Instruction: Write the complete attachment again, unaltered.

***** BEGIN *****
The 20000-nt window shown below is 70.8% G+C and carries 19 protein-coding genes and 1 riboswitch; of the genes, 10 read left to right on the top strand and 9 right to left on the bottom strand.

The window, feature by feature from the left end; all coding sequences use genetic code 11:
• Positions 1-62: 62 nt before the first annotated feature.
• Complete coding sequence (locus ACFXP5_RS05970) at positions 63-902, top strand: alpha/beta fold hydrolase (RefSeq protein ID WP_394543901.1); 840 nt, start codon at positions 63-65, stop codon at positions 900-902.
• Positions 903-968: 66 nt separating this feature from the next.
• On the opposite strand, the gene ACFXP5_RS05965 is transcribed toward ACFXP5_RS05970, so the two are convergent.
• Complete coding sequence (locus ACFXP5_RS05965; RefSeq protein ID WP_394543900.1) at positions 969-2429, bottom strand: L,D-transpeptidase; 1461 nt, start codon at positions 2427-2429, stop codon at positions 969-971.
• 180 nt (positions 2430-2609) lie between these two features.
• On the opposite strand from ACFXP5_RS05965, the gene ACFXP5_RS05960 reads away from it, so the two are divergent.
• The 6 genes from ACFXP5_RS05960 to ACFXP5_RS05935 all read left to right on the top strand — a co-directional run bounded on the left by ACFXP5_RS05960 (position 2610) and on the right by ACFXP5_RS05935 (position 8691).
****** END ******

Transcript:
The 20000-nt window shown below is 70.8% G+C and carries 19 protein-coding genes and 1 riboswitch; of the genes, 10 read left to right on the top strand and 9 right to left on the bottom strand.

The window, feature by feature from the left end; all coding sequences use genetic code 11:
• Positions 1-62: 62 nt before the first annotated feature.
• Complete coding sequence (locus ACFXP5_RS05970) at positions 63-902, top strand: alpha/beta fold hydrolase (RefSeq protein ID WP_394543901.1); 840 nt, start codon at positions 63-65, stop codon at positions 900-902.
• Positions 903-968: 66 nt separating this feature from the next.
• On the opposite strand, the gene ACFXP5_RS05965 is transcribed toward ACFXP5_RS05970, so the two are convergent.
• Complete coding sequence (locus ACFXP5_RS05965; RefSeq protein ID WP_394543900.1) at positions 969-2429, bottom strand: L,D-transpeptidase; 1461 nt, start codon at positions 2427-2429, stop codon at positions 969-971.
• 180 nt (positions 2430-2609) lie between these two features.
• On the opposite strand from ACFXP5_RS05965, the gene ACFXP5_RS05960 reads away from it, so the two are divergent.
• The 6 genes from ACFXP5_RS05960 to ACFXP5_RS05935 all read left to right on the top strand — a co-directional run bounded on the left by ACFXP5_RS05960 (position 2610) and on the right by ACFXP5_RS05935 (position 8691).